Custody and Divorce Proceedings
For married couples, custody matters are usually settled during divorce proceedings. For unmarried parents or married couples who are separated but not ready to divorce, a family court judge can review and hear all available information and witnesses and issue an order based on the best interests of the child.
Mediation has become a popular tool for parents who disagree on custody issues. A specially trained mediator meets with the parents and facilitates conversations as a neutral party with the goal of attaining an agreement. Alternatively, you should seek counsel and negotiating expertise from a seasoned child custody lawyer in Rochester. In any event, a knowledgeable custody attorney can guide you through the process.
Additional Issues for Consideration
Courts consider various factors related to both parents when determining what is in the best interests of a child. These include but are not limited to:
- Capacity and availability to care for their child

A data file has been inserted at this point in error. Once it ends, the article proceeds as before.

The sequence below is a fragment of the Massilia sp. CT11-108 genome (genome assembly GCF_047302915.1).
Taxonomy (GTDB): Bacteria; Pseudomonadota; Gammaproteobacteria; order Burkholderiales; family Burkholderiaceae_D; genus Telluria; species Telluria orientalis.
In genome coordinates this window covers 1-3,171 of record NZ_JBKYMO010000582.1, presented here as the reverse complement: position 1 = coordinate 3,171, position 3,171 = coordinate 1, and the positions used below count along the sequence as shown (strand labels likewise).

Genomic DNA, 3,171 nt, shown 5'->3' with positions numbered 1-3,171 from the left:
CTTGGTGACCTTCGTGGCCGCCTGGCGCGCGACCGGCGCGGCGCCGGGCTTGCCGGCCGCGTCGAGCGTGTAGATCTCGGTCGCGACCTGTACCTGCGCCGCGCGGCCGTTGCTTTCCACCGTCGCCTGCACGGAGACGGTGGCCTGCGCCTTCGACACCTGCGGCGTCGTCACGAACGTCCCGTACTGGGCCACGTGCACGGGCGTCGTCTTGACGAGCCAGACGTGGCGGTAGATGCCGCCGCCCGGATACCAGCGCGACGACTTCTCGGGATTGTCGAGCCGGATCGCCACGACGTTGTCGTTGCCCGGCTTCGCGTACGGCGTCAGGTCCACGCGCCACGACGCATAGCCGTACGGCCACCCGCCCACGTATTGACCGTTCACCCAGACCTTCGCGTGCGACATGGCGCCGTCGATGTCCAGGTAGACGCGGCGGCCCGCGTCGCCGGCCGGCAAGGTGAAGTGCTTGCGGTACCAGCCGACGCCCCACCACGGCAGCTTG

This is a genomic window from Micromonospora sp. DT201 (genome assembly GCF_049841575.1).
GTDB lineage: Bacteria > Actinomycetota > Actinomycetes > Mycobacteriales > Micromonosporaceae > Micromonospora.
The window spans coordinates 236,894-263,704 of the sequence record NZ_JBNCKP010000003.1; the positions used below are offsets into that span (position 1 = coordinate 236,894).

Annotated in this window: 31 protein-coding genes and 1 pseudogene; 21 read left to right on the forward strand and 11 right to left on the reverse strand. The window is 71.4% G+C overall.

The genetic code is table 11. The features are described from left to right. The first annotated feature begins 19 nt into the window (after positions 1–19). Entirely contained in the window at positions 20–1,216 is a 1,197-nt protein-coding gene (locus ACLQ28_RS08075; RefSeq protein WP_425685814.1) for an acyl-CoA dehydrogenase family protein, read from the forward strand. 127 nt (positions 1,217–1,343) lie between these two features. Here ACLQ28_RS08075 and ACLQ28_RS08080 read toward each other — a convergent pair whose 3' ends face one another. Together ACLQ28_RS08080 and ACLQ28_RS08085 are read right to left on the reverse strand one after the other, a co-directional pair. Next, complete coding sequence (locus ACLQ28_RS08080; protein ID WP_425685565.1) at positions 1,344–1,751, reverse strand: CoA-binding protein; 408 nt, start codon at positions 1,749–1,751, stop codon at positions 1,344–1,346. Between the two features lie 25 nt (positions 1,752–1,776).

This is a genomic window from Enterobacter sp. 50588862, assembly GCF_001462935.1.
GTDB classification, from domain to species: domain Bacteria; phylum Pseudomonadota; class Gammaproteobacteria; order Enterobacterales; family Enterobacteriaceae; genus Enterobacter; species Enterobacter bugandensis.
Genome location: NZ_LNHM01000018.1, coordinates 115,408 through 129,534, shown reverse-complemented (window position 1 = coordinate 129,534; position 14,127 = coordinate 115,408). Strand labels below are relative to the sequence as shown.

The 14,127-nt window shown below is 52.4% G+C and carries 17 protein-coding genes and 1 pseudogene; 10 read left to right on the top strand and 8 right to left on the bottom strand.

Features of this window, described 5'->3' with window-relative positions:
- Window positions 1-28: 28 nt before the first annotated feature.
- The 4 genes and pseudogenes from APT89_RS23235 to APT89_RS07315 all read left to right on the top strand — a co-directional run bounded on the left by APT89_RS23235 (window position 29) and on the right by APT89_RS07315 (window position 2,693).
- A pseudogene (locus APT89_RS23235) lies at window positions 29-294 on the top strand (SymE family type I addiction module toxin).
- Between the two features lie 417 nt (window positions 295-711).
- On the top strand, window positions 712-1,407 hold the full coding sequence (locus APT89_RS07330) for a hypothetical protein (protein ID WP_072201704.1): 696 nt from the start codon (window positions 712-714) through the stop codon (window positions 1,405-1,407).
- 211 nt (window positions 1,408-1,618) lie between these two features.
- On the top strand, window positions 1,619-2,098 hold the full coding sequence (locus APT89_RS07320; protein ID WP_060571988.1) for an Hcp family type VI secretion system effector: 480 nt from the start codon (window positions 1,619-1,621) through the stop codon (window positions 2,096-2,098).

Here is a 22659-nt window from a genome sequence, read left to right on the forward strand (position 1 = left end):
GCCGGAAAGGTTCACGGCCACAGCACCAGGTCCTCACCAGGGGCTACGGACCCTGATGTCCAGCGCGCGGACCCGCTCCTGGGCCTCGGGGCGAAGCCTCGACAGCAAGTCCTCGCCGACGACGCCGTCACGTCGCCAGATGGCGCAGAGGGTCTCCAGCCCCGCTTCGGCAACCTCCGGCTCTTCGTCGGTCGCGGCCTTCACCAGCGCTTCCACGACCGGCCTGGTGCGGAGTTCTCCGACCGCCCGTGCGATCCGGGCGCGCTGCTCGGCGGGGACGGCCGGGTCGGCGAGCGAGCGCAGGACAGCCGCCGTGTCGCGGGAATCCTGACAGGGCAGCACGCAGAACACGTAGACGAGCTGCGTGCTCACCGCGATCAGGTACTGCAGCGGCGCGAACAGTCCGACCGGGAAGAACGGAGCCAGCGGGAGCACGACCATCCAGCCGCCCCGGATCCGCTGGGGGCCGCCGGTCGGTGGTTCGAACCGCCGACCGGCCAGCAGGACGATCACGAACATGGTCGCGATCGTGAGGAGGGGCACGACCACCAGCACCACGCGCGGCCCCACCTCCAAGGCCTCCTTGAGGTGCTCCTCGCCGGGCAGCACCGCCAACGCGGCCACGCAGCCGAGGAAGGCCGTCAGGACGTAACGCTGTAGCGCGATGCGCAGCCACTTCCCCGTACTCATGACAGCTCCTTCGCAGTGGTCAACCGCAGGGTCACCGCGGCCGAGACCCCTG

- Job situation and available time to devote to caring for the child
- Financial and domestic stability
- The child’s relationship with each parent
- Suitability of living arrangements
- Geographic proximity to school, friends, etc.
- The child’s wishes, if age-appropriate
In certain cases, New York Domestic Relations Law §240 and Family Court Act §71 and §72 allow grandparents—as well as others who have a close relationship with the child—to petition for visitation rights. At a family court hearing, the parties can offer evidence to demonstrate that visitation is in the child’s best interests and that denying visitation would be detrimental to the child.
Child Custody Modification and Enforcement
Child custody orders in Rochester are often subject to modification. To be successful in achieving such a modification, you must prove a significant and material change in your circumstances—or those of the child’s other parent—that renders it in the child’s best interest to change the terms of the order or affects your ability to care for the child. Common examples include a significant change in work schedules or the loss of a job.
If a parent violates the terms of the custody order, such as refusing to return the child at the end of a scheduled visitation, the other parent may institute proceedings for custody enforcement. The violator could be charged with contempt of court or possibly face kidnapping charges under Article 135 of New York Penal Law.